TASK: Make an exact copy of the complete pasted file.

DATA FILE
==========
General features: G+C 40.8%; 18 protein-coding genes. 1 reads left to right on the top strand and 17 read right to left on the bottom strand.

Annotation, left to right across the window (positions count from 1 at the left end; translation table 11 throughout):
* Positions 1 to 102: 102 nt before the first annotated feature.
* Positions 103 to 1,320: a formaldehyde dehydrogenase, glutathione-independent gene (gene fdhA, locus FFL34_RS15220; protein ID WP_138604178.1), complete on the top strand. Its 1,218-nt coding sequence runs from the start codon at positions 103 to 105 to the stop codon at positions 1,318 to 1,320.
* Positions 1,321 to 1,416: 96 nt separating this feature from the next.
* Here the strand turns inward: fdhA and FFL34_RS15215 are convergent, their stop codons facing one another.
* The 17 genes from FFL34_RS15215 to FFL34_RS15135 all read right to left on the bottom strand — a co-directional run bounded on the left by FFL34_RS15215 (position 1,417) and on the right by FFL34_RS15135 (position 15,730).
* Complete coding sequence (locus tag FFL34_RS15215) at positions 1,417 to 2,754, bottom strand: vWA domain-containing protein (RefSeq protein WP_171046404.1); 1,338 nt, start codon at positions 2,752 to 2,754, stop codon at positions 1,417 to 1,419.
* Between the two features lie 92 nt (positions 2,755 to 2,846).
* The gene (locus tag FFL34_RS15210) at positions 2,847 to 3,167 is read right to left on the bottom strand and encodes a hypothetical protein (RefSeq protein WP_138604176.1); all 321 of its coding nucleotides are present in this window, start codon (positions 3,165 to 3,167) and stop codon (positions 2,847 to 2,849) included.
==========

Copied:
General features: G+C 40.8%; 18 protein-coding genes. 1 reads left to right on the top strand and 17 read right to left on the bottom strand.

Annotation, left to right across the window (positions count from 1 at the left end; translation table 11 throughout):
* Positions 1 to 102: 102 nt before the first annotated feature.
* Positions 103 to 1,320: a formaldehyde dehydrogenase, glutathione-independent gene (gene fdhA, locus FFL34_RS15220; protein ID WP_138604178.1), complete on the top strand. Its 1,218-nt coding sequence runs from the start codon at positions 103 to 105 to the stop codon at positions 1,318 to 1,320.
* Positions 1,321 to 1,416: 96 nt separating this feature from the next.
* Here the strand turns inward: fdhA and FFL34_RS15215 are convergent, their stop codons facing one another.
* The 17 genes from FFL34_RS15215 to FFL34_RS15135 all read right to left on the bottom strand — a co-directional run bounded on the left by FFL34_RS15215 (position 1,417) and on the right by FFL34_RS15135 (position 15,730).
* Complete coding sequence (locus tag FFL34_RS15215) at positions 1,417 to 2,754, bottom strand: vWA domain-containing protein (RefSeq protein WP_171046404.1); 1,338 nt, start codon at positions 2,752 to 2,754, stop codon at positions 1,417 to 1,419.
* Between the two features lie 92 nt (positions 2,755 to 2,846).
* The gene (locus tag FFL34_RS15210) at positions 2,847 to 3,167 is read right to left on the bottom strand and encodes a hypothetical protein (RefSeq protein WP_138604176.1); all 321 of its coding nucleotides are present in this window, start codon (positions 3,165 to 3,167) and stop codon (positions 2,847 to 2,849) included.